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M.M. Lal Vs. Sum Balbir Singh - Court Judgment

LegalCrystal Citation
SubjectTenancy
CourtDelhi High Court
Decided On
Case NumberSecond Appeal No. 38 of 1976
Judge
Reported in12(1976)DLT365; 1977RLR62
ActsDelhi Rent Control Act, 1958 - Sections 15
AppellantM.M. Lal
RespondentSum Balbir Singh
Advocates: C.S. Vaidhyanathan and; I.C. Jain, Advs
Cases Referred(N. K. Baslas v. Krishan Lal
Excerpt:
.....deny the liability to pay rent but is in doubt as to whom the rent is payable, sub-section (4) provides that he should deposit the rent with the controller but no person shall be entitled to withdraw the amount is deposit until the controller decides the dispute and makes an order for payment of the same. - - lal, the arrears as well as the whole amount of the current rent at the rate of rs. (4) it is well settled by the decisions of the supreme court and of this court that an order under section 15(1) [or under section 15(2)] cannot be passed unless the following requirements thereof are fulfillled, namely :(1)the existence of the relationship of landlord and tenant, (2)the existence of arrears of rent. it is precisely this situation which is dealt with in subsection (4). the order of..........that is, rs. 75.00 per month out of the total rent of rs. 900 per month. initially, the additional rent controller shri p. k. jain passed an order under sub-section (1) of section 15 directing the tenant to deposit for payment to the landlord, namely, lt. col. m. m. lal, the arrears as well as the whole amount of the current rent at the rate of rs. 900.00 per month. ultimately, the high court (h. l. anand, j.) set aside the said order holding inter alia, that if the tenant raises any question as to the maintainability of the petition for eviction or as to his liability to pay rent or a part thereof or claims abatement of rent, then an order under section 15(1) should not be made except in so far as provided in sub-section (3) and sub-section (4) of section 15 of the act. (3) then the.....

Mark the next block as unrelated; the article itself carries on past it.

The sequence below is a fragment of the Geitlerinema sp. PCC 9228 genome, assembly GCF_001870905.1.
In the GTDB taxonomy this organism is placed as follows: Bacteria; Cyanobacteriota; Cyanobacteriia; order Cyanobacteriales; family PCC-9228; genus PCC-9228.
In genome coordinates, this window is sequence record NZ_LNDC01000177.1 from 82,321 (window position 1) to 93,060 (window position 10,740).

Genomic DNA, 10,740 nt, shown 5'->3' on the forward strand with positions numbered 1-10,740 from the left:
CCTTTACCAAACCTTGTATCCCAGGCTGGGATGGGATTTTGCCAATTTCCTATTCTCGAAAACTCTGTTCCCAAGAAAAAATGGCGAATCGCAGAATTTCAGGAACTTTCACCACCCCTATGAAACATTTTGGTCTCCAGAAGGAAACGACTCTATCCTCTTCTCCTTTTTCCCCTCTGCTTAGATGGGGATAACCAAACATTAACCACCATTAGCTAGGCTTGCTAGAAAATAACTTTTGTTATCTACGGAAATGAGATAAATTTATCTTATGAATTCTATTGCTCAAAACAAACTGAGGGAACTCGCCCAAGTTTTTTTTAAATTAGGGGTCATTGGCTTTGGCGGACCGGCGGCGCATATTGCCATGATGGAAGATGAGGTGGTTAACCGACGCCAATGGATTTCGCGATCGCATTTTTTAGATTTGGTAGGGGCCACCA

Judgment:

V.S. Deshpande, J.

(1) The question for decision in this appeal is the relationship of sub-section (4) of section 15 of the Delhi Rent Control Act, 1958 with sub-section (1) thereof. This judgment wilt also dispose of the connected S.A.O. No. 46 of 1976.

(2) The premises were originally leased to the respondent tenant by Smt. Tara Lal. Lt. Col. M. M. Lal is her son. He filed a petition for eviction against the respondent. Two preliminary objections to the said petition were urged by the respondent namely, (1) that Shri Madan Mohan Lal, another son, and Miss Prema Lat, a daughter of late Mrs. Tara Lal, were co-heirs along with Lt. Col M. M. Lal and the petition for eviction could not be maintained by Lt. Col. M. M. Lal alone, and (2) that the tenant had been deprived of a servant's quarter by the landlord and was, thereforee entitled to a partial abatement of rent, that is, Rs. 75.00 per month out of the total rent of Rs. 900 per month. Initially, the Additional Rent Controller Shri P. K. Jain passed an order under sub-section (1) of section 15 directing the tenant to deposit for payment to the landlord, namely, Lt. Col. M. M. Lal, the arrears as well as the whole amount of the current rent at the rate of Rs. 900.00 per month. Ultimately, the High Court (H. L. Anand, J.) set aside the said order holding inter alia, that if the tenant raises any question as to the maintainability of the petition for eviction or as to his liability to pay rent or a part thereof or claims abatement of rent, then an order under section 15(1) should not be made except in so far as provided in sub-section (3) and sub-section (4) of section 15 of the Act.